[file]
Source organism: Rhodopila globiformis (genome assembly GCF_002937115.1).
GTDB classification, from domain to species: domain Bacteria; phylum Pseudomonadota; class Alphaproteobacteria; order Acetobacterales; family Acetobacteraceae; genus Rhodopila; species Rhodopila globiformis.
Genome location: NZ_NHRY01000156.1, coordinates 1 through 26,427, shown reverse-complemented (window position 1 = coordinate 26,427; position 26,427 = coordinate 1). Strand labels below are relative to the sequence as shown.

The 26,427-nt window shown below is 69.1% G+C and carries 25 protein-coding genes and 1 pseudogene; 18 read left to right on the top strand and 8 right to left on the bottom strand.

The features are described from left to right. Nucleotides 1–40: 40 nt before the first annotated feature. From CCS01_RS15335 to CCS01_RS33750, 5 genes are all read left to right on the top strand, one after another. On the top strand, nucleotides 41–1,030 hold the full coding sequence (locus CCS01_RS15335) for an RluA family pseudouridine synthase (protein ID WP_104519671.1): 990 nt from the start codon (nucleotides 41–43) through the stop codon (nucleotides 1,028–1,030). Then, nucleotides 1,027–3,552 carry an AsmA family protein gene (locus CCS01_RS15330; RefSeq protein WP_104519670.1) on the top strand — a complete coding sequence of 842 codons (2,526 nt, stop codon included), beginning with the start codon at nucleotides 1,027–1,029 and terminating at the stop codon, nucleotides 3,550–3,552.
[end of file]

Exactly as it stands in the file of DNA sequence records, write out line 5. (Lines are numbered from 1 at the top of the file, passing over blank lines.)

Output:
The features are described from left to right. Nucleotides 1–40: 40 nt before the first annotated feature. From CCS01_RS15335 to CCS01_RS33750, 5 genes are all read left to right on the top strand, one after another. On the top strand, nucleotides 41–1,030 hold the full coding sequence (locus CCS01_RS15335) for an RluA family pseudouridine synthase (protein ID WP_104519671.1): 990 nt from the start codon (nucleotides 41–43) through the stop codon (nucleotides 1,028–1,030). Then, nucleotides 1,027–3,552 carry an AsmA family protein gene (locus CCS01_RS15330; RefSeq protein WP_104519670.1) on the top strand — a complete coding sequence of 842 codons (2,526 nt, stop codon included), beginning with the start codon at nucleotides 1,027–1,029 and terminating at the stop codon, nucleotides 3,550–3,552.